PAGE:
ayment of Rent During Appeal
If a tenant timely files a Pauper’s Affidavit to appeal an eviction for nonpayment of rent, the court will give the tenant a written notice at the time the Pauper’s Affidavit is filed that notifies the tenant: (1) of the amount of the initial deposit of rent that the tenant must pay into the justice court registry; (2) whether the initial deposit of rent must be paid in cash, cashier’s check, or money order, and to whom the cashier’s check or money order must be made payable; (3) the calendar date and if applicable, the time by which the initial deposit must be paid; and, (4) a statement that failure to pay the required amount into the justice court registry by the date and time specified may result in the court issuing a writ of possession without hearing. The date by which the initial deposit must be paid into the justice court registry must be within five (5) days of the date the tenant files the Pauper’s Affidavit. The tenant must continue to pay the rent into the County Court registry as it becomes due during the pendency of the appeal. See TEX. PROP. CODE § 24.0053.
Tenant’s Failure to Pay Rent During Appeal of Eviction Case Based on Non-Payment of Rent
This appellate system may appear unfair to the landlord; however, if the Pauper’s Affidavit is permitted, the tenant is then obliged to begin making monthly rental payments to the County Court and continue to do so during the pendency of the case. Effective January 1, 2012, during an appeal by Pauper’s Affidavit of an eviction case for nonpayment of rent, the Justice Court, on request, without hearing, must immediately issue a writ of possession if: (1) the tenant fails to pay the initial rent deposit into the justice court registry within 5 days of the date the tenant filed a Pauper’s Affidavit; (2) the court gave the tenant the written notice containing the amount of the initial deposit, the form of payment of the deposit, the date and time within 5 days of the date of filing the Pauper’s Affidavit by which the initial rent was to be paid, and the warning that a failure to pay the initial deposit might result in the issuance of a writ of possession without hearing; and, (3) the court has not yet forwarded the transcript to the County Court. This provision gives landlords an effective, “automatic-style remedy” at the Justice Court level without having to wait until the entire eviction file is transferred to the county clerk’s office and a new case is set up.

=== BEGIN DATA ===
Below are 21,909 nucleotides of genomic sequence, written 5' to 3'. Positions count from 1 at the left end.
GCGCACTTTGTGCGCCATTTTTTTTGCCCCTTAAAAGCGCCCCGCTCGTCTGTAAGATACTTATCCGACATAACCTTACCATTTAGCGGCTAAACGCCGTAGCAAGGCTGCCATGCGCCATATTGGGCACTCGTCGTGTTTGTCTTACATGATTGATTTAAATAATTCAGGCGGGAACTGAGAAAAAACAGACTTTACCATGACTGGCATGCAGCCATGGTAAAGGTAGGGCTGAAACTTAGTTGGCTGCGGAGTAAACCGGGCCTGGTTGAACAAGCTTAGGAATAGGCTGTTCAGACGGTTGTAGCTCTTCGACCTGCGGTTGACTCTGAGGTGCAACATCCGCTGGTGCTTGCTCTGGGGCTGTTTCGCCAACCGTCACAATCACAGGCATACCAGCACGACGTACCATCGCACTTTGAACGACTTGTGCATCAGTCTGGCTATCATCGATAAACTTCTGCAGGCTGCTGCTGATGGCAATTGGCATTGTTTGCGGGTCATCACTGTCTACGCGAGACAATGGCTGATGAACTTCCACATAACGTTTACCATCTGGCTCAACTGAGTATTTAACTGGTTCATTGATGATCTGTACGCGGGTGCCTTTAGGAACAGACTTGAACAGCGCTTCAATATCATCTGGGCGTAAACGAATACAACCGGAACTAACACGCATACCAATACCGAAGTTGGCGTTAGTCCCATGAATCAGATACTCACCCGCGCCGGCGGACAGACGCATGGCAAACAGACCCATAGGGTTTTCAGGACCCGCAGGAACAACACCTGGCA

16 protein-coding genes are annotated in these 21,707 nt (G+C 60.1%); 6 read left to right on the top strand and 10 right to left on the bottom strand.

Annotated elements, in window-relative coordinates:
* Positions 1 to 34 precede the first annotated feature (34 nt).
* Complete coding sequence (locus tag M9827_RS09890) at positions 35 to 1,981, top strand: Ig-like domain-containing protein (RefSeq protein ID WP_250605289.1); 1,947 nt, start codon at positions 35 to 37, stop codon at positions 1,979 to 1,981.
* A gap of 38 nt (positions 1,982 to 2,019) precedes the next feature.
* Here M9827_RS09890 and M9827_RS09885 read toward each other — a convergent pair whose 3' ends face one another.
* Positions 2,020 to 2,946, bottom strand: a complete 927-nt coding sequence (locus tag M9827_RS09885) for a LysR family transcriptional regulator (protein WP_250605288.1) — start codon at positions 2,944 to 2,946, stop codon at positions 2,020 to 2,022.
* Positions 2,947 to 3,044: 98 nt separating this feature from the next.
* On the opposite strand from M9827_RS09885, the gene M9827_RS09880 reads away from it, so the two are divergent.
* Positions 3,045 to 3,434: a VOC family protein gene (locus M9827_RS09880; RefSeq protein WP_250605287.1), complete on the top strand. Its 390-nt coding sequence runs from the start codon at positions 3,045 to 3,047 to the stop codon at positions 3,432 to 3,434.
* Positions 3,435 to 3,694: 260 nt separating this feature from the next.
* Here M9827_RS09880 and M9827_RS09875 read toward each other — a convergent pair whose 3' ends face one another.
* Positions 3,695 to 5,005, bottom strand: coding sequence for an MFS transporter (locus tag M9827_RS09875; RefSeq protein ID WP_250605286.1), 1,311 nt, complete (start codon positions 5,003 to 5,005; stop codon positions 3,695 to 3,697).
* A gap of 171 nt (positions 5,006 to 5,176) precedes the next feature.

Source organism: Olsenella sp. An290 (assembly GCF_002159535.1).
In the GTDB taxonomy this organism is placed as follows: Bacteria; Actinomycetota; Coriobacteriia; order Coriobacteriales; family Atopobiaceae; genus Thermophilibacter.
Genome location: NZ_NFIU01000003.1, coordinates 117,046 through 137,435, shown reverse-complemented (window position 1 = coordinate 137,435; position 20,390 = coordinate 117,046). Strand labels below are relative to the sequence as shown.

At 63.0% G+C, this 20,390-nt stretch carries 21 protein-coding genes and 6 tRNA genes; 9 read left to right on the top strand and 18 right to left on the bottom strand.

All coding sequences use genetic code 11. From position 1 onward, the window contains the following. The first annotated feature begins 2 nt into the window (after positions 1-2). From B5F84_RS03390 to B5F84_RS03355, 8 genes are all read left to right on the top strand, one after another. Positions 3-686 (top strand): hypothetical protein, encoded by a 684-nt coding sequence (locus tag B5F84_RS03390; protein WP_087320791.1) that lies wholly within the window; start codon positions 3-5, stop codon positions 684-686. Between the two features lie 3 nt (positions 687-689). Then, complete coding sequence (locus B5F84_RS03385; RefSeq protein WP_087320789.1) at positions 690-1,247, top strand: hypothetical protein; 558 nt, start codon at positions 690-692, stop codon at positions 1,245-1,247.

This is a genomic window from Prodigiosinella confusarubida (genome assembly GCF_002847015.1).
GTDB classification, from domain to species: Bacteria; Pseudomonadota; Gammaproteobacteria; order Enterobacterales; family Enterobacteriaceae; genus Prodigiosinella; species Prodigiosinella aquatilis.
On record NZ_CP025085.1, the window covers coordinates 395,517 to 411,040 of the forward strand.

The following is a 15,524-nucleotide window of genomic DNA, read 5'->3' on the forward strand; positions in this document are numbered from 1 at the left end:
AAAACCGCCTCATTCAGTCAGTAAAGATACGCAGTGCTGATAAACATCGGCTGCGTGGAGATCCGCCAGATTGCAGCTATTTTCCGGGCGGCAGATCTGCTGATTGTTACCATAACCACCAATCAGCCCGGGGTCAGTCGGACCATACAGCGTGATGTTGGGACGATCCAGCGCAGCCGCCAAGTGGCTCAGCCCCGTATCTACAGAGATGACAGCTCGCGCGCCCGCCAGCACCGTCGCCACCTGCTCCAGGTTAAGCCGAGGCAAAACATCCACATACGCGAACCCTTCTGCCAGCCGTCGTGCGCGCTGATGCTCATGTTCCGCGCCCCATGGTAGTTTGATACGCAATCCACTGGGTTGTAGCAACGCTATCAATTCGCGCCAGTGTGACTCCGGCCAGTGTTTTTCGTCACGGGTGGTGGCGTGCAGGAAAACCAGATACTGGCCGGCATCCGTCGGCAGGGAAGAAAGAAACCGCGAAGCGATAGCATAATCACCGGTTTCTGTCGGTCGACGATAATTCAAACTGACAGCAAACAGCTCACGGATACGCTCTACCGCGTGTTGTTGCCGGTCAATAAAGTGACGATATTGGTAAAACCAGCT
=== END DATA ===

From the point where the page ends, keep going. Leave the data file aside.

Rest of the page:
If during the appeal, the tenant fails to pay rent as the rent becomes due into the County Court’s registry, the County Court will immediately issue a writ of possession unless on or before the day of the hearing the tenant pays into the court registry all of the unpaid rent due during the appeal, and the landlord’s reasonable attorney’s fees. If the tenant has failed timely to pay rent into the County Court registry on more than one occasion, the tenant is not entitled to stay the issuance of the writ of possession by paying the rent and attorney’s fees, and the County Court will immediately issue the writ of possession. See TEX. PROP. CODE § 24.0054.
So here you appear and ask for write of possession and judgment for all the rent you are owed here, calculate that so you have a page to submit to the judge here.
I appreciate the chance to help you today.I wish you the best here.